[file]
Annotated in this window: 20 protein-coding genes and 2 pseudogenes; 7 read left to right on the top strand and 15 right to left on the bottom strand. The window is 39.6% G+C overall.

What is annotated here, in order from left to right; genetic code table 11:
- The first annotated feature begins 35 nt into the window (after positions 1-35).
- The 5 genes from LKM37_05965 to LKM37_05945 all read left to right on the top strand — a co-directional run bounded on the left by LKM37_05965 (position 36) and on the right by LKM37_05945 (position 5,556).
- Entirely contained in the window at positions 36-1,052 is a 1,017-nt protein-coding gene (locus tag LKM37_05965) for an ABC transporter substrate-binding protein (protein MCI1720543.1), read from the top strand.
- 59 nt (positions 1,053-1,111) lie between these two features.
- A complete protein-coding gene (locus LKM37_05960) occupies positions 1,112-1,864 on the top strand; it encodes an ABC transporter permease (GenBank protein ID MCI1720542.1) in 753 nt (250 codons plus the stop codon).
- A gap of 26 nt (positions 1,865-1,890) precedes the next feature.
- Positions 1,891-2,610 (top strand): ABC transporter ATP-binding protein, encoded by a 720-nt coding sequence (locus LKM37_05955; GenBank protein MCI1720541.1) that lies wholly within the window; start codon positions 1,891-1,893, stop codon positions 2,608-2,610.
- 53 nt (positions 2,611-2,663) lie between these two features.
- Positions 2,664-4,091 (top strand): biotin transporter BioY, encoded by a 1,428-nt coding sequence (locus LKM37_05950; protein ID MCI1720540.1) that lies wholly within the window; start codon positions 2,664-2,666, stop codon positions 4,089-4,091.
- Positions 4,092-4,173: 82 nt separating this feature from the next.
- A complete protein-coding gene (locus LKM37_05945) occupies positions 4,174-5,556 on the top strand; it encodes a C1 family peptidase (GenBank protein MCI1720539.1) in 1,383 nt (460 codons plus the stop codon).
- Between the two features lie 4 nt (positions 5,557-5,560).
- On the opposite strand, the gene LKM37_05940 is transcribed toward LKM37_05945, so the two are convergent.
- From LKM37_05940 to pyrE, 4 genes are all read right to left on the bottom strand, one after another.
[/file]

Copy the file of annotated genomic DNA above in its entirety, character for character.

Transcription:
Annotated in this window: 20 protein-coding genes and 2 pseudogenes; 7 read left to right on the top strand and 15 right to left on the bottom strand. The window is 39.6% G+C overall.

What is annotated here, in order from left to right; genetic code table 11:
- The first annotated feature begins 35 nt into the window (after positions 1-35).
- The 5 genes from LKM37_05965 to LKM37_05945 all read left to right on the top strand — a co-directional run bounded on the left by LKM37_05965 (position 36) and on the right by LKM37_05945 (position 5,556).
- Entirely contained in the window at positions 36-1,052 is a 1,017-nt protein-coding gene (locus tag LKM37_05965) for an ABC transporter substrate-binding protein (protein MCI1720543.1), read from the top strand.
- 59 nt (positions 1,053-1,111) lie between these two features.
- A complete protein-coding gene (locus LKM37_05960) occupies positions 1,112-1,864 on the top strand; it encodes an ABC transporter permease (GenBank protein ID MCI1720542.1) in 753 nt (250 codons plus the stop codon).
- A gap of 26 nt (positions 1,865-1,890) precedes the next feature.
- Positions 1,891-2,610 (top strand): ABC transporter ATP-binding protein, encoded by a 720-nt coding sequence (locus LKM37_05955; GenBank protein MCI1720541.1) that lies wholly within the window; start codon positions 1,891-1,893, stop codon positions 2,608-2,610.
- 53 nt (positions 2,611-2,663) lie between these two features.
- Positions 2,664-4,091 (top strand): biotin transporter BioY, encoded by a 1,428-nt coding sequence (locus LKM37_05950; protein ID MCI1720540.1) that lies wholly within the window; start codon positions 2,664-2,666, stop codon positions 4,089-4,091.
- Positions 4,092-4,173: 82 nt separating this feature from the next.
- A complete protein-coding gene (locus LKM37_05945) occupies positions 4,174-5,556 on the top strand; it encodes a C1 family peptidase (GenBank protein MCI1720539.1) in 1,383 nt (460 codons plus the stop codon).
- Between the two features lie 4 nt (positions 5,557-5,560).
- On the opposite strand, the gene LKM37_05940 is transcribed toward LKM37_05945, so the two are convergent.
- From LKM37_05940 to pyrE, 4 genes are all read right to left on the bottom strand, one after another.